Amazon could fork out £900m in compensation over favouring own products
Amazon could be forced to fork out £900m in compensation after the tech giant was accused of unlawfully favouring its own offers.
The collective action lawsuit alleges that Amazon breached competition law and caused tens of millions of Brits to pay higher prices for products by obscuring better-value deals.
The lawsuit, which is headed by consumer rights advocate Julie Hunter, is due to be filed to the Competition Appeal Tribunal this month and includes anyone who made a purchase online or on the Amazon app since October 2016.
The claim will allege that the Big Tech firm abuses its status as the dominant online marketplace and harms customers through channelling them towards its “Buy Box”.
Hunter’s team is set to argue this feature nearly always shows goods sold directly by Amazon itself, or by third-party retailers who pay hefty storage and delivery fees to Amazon.
It is estimated that around 85 per cent of consumers use the “Buy Box” when purchasing products from the firm.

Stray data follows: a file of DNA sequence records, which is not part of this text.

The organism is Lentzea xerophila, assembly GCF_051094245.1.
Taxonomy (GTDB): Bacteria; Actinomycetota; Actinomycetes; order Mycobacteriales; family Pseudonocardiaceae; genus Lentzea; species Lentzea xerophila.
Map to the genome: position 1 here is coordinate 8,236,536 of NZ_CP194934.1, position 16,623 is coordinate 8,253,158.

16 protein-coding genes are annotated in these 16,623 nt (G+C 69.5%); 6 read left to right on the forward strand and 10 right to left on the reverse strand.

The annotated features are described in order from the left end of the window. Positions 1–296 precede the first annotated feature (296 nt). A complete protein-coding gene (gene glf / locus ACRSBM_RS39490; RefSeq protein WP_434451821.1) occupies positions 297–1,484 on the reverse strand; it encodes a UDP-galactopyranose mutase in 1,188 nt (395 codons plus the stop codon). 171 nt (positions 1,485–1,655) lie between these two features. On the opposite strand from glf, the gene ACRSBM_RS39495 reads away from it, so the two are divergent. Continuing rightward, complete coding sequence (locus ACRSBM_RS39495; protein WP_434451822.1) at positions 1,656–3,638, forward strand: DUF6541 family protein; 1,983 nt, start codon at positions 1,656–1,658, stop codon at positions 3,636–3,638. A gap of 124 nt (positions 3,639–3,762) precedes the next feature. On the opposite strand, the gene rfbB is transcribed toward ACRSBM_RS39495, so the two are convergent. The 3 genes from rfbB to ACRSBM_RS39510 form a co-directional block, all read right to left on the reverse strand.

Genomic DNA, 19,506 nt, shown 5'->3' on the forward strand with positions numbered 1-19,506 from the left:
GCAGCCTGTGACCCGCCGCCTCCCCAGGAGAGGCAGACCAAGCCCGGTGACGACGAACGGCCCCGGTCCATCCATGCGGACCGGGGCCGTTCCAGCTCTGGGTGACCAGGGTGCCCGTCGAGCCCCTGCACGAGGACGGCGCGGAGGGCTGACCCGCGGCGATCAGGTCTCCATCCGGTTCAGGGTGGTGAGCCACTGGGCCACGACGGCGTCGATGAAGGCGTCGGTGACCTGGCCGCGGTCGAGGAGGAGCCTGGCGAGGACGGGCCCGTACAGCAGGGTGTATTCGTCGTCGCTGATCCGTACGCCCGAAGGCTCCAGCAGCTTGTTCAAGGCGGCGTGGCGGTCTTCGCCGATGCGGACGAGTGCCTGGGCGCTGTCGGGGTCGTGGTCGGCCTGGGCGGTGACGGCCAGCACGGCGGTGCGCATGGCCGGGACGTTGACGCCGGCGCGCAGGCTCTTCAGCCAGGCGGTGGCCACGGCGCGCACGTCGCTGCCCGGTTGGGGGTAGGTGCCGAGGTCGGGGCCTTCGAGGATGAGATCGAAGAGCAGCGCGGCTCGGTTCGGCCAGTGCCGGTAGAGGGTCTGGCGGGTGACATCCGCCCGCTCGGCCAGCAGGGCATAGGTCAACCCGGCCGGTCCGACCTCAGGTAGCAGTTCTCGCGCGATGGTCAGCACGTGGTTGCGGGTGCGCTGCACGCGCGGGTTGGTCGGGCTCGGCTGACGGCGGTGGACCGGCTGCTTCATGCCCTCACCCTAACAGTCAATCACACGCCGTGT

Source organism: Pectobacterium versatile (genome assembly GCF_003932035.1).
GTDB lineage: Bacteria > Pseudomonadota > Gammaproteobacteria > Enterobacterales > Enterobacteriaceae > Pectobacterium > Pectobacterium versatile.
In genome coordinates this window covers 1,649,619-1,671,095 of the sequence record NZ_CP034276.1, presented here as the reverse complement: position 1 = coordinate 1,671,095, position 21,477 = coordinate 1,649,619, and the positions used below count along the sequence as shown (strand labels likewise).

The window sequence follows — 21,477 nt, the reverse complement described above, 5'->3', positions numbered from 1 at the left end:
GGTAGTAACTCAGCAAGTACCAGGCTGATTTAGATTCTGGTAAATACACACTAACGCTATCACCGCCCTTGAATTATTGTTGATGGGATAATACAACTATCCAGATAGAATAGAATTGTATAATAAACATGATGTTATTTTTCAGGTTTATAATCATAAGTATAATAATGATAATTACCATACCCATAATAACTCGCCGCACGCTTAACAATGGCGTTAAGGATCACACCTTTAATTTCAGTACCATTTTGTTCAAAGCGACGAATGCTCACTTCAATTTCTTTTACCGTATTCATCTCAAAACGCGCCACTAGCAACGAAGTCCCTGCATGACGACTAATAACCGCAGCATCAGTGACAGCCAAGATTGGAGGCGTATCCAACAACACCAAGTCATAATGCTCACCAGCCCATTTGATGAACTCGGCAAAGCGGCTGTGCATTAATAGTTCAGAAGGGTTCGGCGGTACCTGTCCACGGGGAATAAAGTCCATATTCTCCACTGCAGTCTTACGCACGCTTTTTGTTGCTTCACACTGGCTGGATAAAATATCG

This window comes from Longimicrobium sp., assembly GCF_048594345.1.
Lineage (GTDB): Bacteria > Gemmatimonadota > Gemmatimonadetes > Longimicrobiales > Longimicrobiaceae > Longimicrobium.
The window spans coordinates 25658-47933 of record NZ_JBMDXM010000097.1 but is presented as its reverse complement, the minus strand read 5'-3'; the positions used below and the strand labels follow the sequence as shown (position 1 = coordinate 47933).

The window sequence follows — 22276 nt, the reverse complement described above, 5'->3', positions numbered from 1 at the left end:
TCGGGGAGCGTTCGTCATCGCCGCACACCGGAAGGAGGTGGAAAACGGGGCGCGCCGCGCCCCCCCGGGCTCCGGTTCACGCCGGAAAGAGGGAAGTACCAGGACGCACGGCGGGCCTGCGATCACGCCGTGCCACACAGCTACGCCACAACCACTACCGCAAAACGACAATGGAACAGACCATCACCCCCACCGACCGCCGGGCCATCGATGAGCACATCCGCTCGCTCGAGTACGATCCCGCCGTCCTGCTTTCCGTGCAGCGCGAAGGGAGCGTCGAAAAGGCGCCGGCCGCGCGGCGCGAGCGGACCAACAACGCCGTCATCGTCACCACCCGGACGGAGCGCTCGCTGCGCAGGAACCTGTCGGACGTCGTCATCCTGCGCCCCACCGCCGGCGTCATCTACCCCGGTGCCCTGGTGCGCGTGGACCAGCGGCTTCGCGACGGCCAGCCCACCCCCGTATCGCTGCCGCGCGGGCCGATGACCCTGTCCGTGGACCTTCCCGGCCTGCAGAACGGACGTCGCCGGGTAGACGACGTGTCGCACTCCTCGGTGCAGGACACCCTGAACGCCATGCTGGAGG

“Online shoppers have a right to be treated fairly and to be able to make informed decisions. This lack of transparency and manipulation of choice is an abuse of consumers’ trust, as well as a raid on their wallets,” Hunter said. “Amazon occupies an incredibly powerful position in the market, making it impossible for consumers to take individual action. Amazon shouldn’t be allowed to set the rules in its favour and treat consumers unfairly”.
The European Commission is also pursuing a formal antitrust investigation, which digs into the similar alleged “self-preferencing” by the US firm.
The commission’s preliminary finding was that the rules and criteria for the “Buy Box” unduly favour Amazon’s own retail business, as well as marketplace sellers that use its logistics and delivery.
The European body is currently evaluating commitments offered by Amazon to address these concerns.
The key difference with the UK action is that the goal is to get compensation for the affected parties, rather than imposing a fine or influencing a wider piece of regulation across the bloc.
“Fairness is at the heart of competition law and consumers are not being treated fairly,” partner at Hausfield & Co Lesley Hannah, who is leading litigation, said.
An Amazon Spokesperson told City A.M.: “This claim is without merit and we’re confident that will become clear through the legal process.
Amazon has always focused on supporting the 85,000 businesses that sell their products on our UK store, and more than half of all physical product sales on our UK store are from independent selling partners. We always work to feature offers that provide customers with low prices and fast delivery.”